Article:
Tuesday, August 3, 2010

Report on the Frank Bill Amendments

GamblingCompliance has issued an Exclusive Report on the Frank Bill Amendments following the House Financial Services Committee’s approval of Rep. Barney Frank's bill to regulate online gambling in the United States.

This Report contains key analysis from our US journalists and lawyers based in our Washington D.C office. It also provides a summarized table which lays out the core elements of the approved Amendments with voting patterns, and focuses on the potential impacts upon the following sectors:

Tribal Gaming, State Lotteries, Payment Processing, Sports Betting, Off-Shore Gaming Interests, State Opt-Out Periods, Consumer Protection and Advertising Regulations.

Download report at: http://scr.bi/9VWRNX

2010 Annual Game Survey

Newly released survey revealing that online versions of First-Person Shooter Games have dropped in popularity, while traditional Board and Puzzle Games continue to remain strong. The survey revealed some interesting findings, confirming some of what you may believe and likely breaking down misconceptions about gamers. Among the highlights of the 2010 survey, Blockdot found:

- Most dramatic shift in gaming preferences since 2008: First-Person Shooter Games, once very strong with males, are now losing appeal. 20% decline in positive intent to play and 70% increase in negative intent.

- Puzzle Games remain extremely popular with female players. Action-Puzzle Games is a growing genre for both males and females.

- Traditional Board Games remain one of the most popular gaming genres, with 88% of females and 80% of males indicating a positive intent to play these games

- Most desired new trend of games is the ability to earn trophies and achievements.

- 49% of participants have a webcam, but only 17% use it.

- Very few participants have used their webcam for Augmented Reality games — while a quarter of participants don’t know what Augmented Reality is.

- Despite the growing attention focused on multi-player games, most people still prefer single-player game play.

Download report from: http://scr.bi/dqyQif

Amazon Says E-Book Sales Outpace Hardcovers

Editor’s Note: Another great example of the rapidly changing way consumers are interacting with media.

Amazon.com Inc. said it reached a milestone, selling more e-books than hardbacks over the past three months.

But publishers said it is still too early to gauge for the entire industry whether the growth of e-books is cannibalizing sales of paperback books, a huge and crucial market.

In a statement Monday, Amazon's chief executive, Jeff Bezos, also countered the perception that sales of the company's Kindle e-reading device had suffered due to competition from other devices, such as Apple Inc.'s iPad.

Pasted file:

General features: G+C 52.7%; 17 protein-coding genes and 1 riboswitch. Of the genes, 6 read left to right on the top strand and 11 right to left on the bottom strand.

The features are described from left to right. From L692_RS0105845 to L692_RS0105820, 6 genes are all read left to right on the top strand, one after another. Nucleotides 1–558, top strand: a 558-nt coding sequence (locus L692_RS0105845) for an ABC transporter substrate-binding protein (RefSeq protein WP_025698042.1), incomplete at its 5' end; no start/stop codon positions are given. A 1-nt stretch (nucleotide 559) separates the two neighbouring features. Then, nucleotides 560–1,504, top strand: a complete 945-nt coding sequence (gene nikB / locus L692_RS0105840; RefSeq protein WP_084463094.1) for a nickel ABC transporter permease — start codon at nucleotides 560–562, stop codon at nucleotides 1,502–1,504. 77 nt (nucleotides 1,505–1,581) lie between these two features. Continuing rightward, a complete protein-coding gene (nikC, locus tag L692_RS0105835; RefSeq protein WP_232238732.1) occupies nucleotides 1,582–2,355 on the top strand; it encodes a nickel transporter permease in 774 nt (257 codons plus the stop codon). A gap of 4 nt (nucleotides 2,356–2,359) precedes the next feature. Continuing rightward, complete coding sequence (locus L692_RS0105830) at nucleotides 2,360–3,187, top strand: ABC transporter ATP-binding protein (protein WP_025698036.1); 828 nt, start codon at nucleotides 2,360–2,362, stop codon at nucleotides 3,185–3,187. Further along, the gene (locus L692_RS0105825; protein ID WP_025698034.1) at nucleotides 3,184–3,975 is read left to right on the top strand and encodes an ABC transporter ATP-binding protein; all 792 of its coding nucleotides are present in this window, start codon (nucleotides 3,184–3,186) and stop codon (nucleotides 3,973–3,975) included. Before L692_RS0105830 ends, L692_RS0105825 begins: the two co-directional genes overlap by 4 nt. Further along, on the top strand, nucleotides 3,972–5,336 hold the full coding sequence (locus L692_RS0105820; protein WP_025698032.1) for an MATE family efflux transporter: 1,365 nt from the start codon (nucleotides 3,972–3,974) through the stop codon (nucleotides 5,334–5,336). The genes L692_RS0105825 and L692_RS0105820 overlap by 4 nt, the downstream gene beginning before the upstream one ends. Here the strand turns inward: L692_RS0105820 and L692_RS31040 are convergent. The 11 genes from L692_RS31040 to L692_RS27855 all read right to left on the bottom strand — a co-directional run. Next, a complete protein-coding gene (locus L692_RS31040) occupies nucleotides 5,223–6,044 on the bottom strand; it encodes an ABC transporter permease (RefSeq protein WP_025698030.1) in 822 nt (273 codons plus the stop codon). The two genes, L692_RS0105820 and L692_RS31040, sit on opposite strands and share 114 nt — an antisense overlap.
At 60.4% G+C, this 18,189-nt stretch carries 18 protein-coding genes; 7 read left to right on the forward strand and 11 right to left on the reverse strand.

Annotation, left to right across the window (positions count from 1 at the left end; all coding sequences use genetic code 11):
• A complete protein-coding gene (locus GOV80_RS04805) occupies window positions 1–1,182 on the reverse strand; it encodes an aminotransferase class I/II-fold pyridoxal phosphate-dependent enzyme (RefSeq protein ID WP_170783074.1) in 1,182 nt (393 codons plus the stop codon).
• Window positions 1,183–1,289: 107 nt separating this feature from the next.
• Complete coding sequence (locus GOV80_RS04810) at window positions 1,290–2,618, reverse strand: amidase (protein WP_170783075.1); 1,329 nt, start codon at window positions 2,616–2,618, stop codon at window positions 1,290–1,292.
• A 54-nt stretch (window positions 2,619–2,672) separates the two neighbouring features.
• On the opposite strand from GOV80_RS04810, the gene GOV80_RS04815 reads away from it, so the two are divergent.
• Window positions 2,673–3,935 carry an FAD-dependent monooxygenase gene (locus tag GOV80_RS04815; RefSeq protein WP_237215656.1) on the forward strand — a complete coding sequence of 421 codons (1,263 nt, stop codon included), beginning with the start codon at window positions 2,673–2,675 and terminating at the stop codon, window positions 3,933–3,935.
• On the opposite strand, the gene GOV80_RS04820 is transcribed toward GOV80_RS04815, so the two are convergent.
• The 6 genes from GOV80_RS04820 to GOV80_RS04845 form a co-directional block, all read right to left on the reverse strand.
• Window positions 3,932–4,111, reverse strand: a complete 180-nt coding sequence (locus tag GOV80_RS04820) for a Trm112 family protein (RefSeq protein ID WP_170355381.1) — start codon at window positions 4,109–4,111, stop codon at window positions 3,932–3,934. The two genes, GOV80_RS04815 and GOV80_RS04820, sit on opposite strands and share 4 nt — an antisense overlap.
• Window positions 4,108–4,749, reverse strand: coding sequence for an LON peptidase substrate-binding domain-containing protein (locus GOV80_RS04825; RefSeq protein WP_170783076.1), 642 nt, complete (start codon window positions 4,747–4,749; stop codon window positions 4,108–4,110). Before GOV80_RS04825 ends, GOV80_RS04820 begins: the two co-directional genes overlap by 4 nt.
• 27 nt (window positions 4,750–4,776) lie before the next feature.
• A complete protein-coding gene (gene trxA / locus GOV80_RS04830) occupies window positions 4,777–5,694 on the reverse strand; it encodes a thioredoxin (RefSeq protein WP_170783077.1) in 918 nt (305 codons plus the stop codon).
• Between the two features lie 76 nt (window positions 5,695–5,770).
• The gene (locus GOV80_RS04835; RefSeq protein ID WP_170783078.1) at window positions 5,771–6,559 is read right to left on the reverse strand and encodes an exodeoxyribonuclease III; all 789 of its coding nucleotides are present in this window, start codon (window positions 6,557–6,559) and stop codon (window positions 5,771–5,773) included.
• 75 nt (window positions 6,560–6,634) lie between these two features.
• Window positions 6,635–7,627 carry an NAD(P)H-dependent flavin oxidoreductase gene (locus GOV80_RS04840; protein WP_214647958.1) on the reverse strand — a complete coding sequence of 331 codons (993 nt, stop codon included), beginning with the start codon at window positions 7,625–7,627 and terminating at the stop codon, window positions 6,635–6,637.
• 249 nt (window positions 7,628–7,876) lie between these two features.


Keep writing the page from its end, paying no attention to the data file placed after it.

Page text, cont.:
Borders Launches eBook Store, BlackBerry and Android Apps. Access thousands of business sources not available on the free web. Learn More .He said the growth rate of Kindle device sales had "reached a tipping point," having tripled since the company lowered its price to $189 from $259 last month, following a similar move by competitor Barnes & Noble Inc. to cut the price on its Nook e-reader.

Amazon said Kindle device sales accelerated each month in the second quarter—both on a sequential month-over-month basis and on a year-over-year basis. But the statistics that Amazon shared were all relative—it didn't share actual sales figures. The company has never said how many Kindle devices or e-books it has sold.

Barnes & Noble, the nation's largest bookstore chain retailer, also has "seen a big uptick" since it cut the price of its Nook e-reader, a spokeswoman said.

Read more at: http://bit.ly/9VfyDK

Customer Loyalty Called a Must-Win for Casinos

July 28, 2010: summarized from Las Vegas Sun -- The increasing popularity of gambling and casinos as mainstream entertainment is a double-edged sword for casino operators that must compete with properties offering the same games and similar entertainment options.

This makes casinos more dependent on marketing — and the battle for customer loyalty all-important.

Harrah’s Entertainment founder Bill Harrah took this to heart more than 30 years ago with the introduction of Premium Points — a predecessor of the company’s Total Rewards loyalty club that distributed paper tickets to customers who won slot jackpots, redeemable for products such as TVs and golf clubs.

Customers hoarded these tickets, the low-tech equivalent of last century’s S&H Green Stamps, saving up for bigger-ticket items and returning to Harrah’s to accumulate points playing mechanical slots, former Harrah’s CEO Phil Satre recalled at a recent conference.

Satre, who lives in Reno, retired in 2004 but is still in demand for his business insights. He serves on numerous corporate boards and made a rare appearance in Las Vegas last week.

Satre imparted some marketing lessons to casino operators at the sixth annual Casino Marketing Conference at Paris Las Vegas.

“Change creates an opportunity to learn,” he said. “It’s in these times of great change that those who capitalize on it create inordinate wealth.”